IP television (IPTV)
In contrast to Internet TV, IPTV refers to services operated and controlled by a single company, who may also control the 'Final Mile' to the consumers' premises.
True Move provide mobile television services for reception on third generation mobile phones. They consist of a mixture of regular channels as well as made for mobile channels with looped content. True Move H TV now offers more than 20 channels to True-H 3G subscribers who own compatible mobile phones. Yet, True is expected to roll out broadcast mobile TV services based on DVB-H in the near future.
Television received via the Internet may be free, subscription or pay-per-view, multicast, unicast, or peer-to-peer, streamed or downloaded, and use a variety of distribution technologies. Playback is normally via a computer and broadband Internet connection, although digital media receivers or media centre computers can be used for playback on televisions, such as a computer equipped with Windows Media Center.
Popularity of terrestrial TV stations
The audience share achieved by each terrestrial channel in Thailand is shown in the first table below. The second table shows the share each channel receives of total TV advertising spending. BBTV CH7 is both the most popular and most commercially successful station with just under 50% of the total audience followed by TV3 at just under 30%. The other terrestrial stations share the remaining 20% of the TV audience between them.
Audience Share: 
|TV Station (Operator)||2005||2006||2007||2008||2009||2010||2011 1H|
Market Share - Share of total TV advertising spending: 
|TV Station (Operator)||2005||2006||2007||2008||2009||2010||2011 1H|
Thai television content
Thai soap operas
Soap operas are a popular genre of Thai television. They are known in Thai as ละครโทรทัศน์ (rtgs: lakhon thorathat, lit. "television play") or simply ละคร (lakhon, pronounced [la.kʰɔːn], also spelled lakorn). They are usually shown every night at primetime on Thai television channels and start at 20:30. An episode of a prime-time drama is usually two hours long (including commercials). Each series usually is a finished story, unlike Western "cliffhanger" dramas, but rather like Hispanic telenovelas.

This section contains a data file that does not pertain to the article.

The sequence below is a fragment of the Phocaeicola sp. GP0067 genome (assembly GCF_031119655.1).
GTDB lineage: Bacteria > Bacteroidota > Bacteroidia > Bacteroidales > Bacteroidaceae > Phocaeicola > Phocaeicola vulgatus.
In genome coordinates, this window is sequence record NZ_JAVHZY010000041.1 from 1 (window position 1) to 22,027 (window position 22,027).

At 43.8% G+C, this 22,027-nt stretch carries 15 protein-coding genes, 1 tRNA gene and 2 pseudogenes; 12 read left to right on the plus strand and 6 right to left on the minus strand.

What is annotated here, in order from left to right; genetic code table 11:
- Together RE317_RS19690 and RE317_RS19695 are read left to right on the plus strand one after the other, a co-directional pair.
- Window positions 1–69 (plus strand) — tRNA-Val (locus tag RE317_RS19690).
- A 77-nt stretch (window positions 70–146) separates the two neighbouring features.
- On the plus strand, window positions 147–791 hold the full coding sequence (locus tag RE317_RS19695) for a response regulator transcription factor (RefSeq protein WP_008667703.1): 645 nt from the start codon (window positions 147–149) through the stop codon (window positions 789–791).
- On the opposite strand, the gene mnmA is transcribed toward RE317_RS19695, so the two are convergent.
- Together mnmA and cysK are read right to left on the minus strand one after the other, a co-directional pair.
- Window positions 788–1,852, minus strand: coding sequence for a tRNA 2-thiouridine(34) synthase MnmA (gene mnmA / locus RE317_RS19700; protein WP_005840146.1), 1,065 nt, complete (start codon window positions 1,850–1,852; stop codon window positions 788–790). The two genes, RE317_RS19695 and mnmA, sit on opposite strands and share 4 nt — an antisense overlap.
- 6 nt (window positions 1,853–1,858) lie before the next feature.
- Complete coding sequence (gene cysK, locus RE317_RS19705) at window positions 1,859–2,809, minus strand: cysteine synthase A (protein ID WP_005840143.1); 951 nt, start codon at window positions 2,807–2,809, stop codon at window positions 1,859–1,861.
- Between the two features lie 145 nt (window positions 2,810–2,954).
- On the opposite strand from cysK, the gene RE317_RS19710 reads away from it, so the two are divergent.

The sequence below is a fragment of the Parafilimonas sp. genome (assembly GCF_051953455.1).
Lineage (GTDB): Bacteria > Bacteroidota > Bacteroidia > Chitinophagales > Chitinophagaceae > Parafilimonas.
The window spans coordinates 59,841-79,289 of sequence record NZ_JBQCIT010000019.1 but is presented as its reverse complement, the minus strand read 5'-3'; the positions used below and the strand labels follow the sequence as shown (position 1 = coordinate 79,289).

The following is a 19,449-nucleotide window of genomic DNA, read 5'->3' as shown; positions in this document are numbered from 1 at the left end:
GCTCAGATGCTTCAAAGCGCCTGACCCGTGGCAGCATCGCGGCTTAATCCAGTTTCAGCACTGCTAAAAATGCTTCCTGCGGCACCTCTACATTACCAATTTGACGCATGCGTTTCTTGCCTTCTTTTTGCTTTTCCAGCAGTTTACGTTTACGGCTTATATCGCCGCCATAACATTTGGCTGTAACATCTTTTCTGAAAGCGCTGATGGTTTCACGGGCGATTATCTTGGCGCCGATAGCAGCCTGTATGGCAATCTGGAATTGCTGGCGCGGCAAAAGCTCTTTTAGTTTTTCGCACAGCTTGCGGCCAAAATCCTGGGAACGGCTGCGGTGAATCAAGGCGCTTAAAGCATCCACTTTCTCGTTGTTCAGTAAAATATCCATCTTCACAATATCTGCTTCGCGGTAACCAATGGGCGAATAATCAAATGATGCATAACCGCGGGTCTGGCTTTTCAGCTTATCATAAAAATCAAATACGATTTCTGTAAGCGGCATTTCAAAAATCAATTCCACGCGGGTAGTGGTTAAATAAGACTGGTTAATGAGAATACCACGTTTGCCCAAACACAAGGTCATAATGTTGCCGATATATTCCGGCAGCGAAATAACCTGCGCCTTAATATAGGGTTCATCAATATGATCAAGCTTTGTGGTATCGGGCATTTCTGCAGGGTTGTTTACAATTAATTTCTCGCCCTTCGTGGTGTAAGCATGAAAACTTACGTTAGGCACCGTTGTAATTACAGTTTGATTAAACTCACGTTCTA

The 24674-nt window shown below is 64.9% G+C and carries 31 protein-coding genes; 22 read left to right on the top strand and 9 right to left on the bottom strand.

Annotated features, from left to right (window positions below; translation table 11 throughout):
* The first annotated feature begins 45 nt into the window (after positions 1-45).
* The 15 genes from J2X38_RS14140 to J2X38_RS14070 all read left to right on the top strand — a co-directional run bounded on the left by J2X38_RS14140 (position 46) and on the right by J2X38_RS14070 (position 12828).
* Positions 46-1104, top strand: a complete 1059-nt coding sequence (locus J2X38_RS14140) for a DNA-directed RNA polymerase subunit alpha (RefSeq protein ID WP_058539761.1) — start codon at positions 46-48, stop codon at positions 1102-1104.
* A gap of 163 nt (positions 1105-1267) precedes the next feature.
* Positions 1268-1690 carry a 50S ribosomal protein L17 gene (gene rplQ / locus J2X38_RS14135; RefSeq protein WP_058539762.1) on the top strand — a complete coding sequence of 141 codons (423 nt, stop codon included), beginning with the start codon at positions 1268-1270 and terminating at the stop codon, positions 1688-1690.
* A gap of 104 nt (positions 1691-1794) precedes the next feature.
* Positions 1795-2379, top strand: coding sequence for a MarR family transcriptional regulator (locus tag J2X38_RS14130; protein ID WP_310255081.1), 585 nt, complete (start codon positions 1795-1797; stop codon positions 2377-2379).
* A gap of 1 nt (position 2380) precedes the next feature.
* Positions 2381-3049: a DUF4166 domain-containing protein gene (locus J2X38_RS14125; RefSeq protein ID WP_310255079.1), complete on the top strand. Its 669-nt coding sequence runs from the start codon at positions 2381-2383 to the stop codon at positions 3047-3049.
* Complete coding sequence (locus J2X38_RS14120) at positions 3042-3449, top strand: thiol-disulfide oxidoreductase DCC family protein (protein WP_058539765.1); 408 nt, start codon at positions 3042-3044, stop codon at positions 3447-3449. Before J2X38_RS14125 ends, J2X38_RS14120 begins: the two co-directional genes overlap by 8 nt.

A series will run for about three months. It may air two or three episodes a week, the pattern usually being Monday–Tuesday, Wednesday–Thursday or Friday–Sunday. A channel will air three soap operas simultaneously at any given time. Because they attract the most viewers, each channel competes for the most popular stars.
Thai soap operas have very distinctive, though formulaic, characters and narrative conventions. Though some stray from these conventions, most adhere to them, especially ones that are very popular among Thai viewers.
- They are always about achieving a perfect ending in which the leading characters marry their soulmates and live happily ever after.
- The two main lovers are established at the beginning of the series. Viewers have no difficulties singling them out of the crowd for they tend to be the most popular soap opera stars of the moment. The male lead role usually called Phra Ek (พระเอก) as the main actress had named Nang Ek (นางเอก)
- The presence of one "bad" female character, sometimes more, is commonplace. This is the person who is totally in love with the male lead and will do all that is necessary to stop the two would-be lovers from fulfilling their destined ending. She tries everything to be the main actor's girlfriend and always tries to get rid of the main actress. She is often a stereotypical character who does not hesitate to do bad, bad things to the main actress including trying to steal her boyfriend before the wedding. She is often a rich girl or comes from a good family background, but has nasty behaviour and is manipulative. Few of these characters are kind. She is usually a living person, but a few of these characters can be evil, dead women who come back as ghosts. The most popular ones are Poot Mae Nam Khong or the remake of Pob Pee Fa. Nang Rai or Nang Itcha (นางอิจฉา) is a famous name for Thai viewers.
- "Katoei" (กะเทย – man dressed like a woman) are often used as comic relief. Sapai Look Tung is popular for this role.
- In the end, all conflicts in the story must be resolved. Everyone forgives each other. The "bad" guys receive their punishments and the "good" guys receive their rewards. However, some series end with unsolvable problems such as Poot Mae Nam Khong.
- Thai soap operas are often melodramatic to the point of becoming camp. Most productions are written and produced with the assumption that the more melodramatic it is, the better. This is why situations are grossly exaggerated, actions are overly theatrical, and screams and shrieks (from the bad female) numerous.